Hard Forks and Changing Consensus Rules

In this article, we learn about hard forks and the impacts of changing the consensus rules in blockchains.

Table of contents.

  1. Introduction.
  2. Hard Forks.
  3. Software, Network, Mining, and Chain Forks.
  4. Summary.
  5. References.


In blockchains, consensus rules are used for validating transactions and blocks. These rules when adopted by all full nodes for validating blocks usually result in similar outcomes, meaning that if a node mutates a transaction or block thereby breaking the consensus rules, the outcome will differ from other nodes making it invalid.

Consensus rules may vary in the short term but must always be consistent across all network nodes to produce similar outcomes in the long run.
Upgrading or changing consensus rules is very difficult compared to changing the code itself since it requires all participants to agree.

When new rules are implemented in the blockchain, there will be a period where some nodes adopt the new rules and others continue using the old rules. In such cases, there are two known ways in which consensus can break;

  1. First, blocks using the new rules are accepted by nodes using the same new rules and are rejected by nodes using the old rules.
  2. Secondly, blocks violating the new rules are rejected by upgraded nodes and accepted by non-upgraded nodes.

Hard Forks.

In the article on blockchain forks we learn that a fork is when the main chain splits into two or three(very unlikely) due to reasons such as network delays or two miners solving the cryptographic puzzle at the same time. We also learned how the network reconverges to form a single chain with the most cumulative proof of work.

Apart from splitting the network into two chains, hard forks can also cause a change in the consensus rules. Unlike soft forks which leave network nodes backward compatible, hard forks require all nodes of the network to upgrade otherwise they will be invalidated and no longer be able to participate in the blockchain.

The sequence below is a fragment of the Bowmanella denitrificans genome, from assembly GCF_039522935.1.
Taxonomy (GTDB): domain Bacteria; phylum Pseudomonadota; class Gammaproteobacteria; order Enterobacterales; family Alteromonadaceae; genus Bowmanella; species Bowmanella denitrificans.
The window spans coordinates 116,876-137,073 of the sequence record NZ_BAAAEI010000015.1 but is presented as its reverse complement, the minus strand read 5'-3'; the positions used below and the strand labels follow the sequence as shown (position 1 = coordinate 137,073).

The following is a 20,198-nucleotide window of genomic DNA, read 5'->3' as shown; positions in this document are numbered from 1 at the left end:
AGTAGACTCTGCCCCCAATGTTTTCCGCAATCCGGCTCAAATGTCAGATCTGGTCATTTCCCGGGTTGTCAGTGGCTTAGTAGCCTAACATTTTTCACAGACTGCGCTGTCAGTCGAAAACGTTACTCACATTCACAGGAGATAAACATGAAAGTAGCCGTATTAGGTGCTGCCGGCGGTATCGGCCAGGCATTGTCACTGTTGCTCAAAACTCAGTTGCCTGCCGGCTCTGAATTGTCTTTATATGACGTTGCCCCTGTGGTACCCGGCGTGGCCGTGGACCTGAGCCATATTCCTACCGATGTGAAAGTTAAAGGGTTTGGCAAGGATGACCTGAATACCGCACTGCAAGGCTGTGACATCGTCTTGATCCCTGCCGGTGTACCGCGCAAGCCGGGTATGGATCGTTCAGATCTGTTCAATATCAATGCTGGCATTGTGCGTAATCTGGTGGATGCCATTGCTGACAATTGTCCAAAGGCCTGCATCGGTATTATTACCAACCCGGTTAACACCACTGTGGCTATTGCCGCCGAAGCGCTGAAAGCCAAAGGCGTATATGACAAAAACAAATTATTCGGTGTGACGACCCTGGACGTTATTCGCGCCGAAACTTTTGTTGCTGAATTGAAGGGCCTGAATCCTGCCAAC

Consider the following image demonstrating a blockchain with forks;


Above we have two forks, one is at block 4 and the other at block 6. In the former block height, we see a reconvergence brought about by block 5, now the fork is resolved. As the chain continues to grow, we have another fork at block height 6. Here we assume a new Bitcoin client is implemented. Now, all nodes need to upgrade their client software in order to participate. Miners who upgrade their software now mine transactions with this new consensus protocol that can with the client and we have resulting block 7b with such transactions.

Any miner that refused to upgrade their client won't be able to process such a transaction. In their perspective, the transaction or block is invalid because they use old consensus rules.
These miners continue to mine and produce block 7a, here all transactions will be valid since they are based upon old consensus rules used by the miners.

In this case, there are no reconvergences. Miners in chain b accept and mine blocks using new consensus rules while miners in chain a reject them and mine transactions to form chain a. Each set of miners sees the other blocks of their counterparts as orphan blocks.

Software, Network, Mining, and Chain Forks.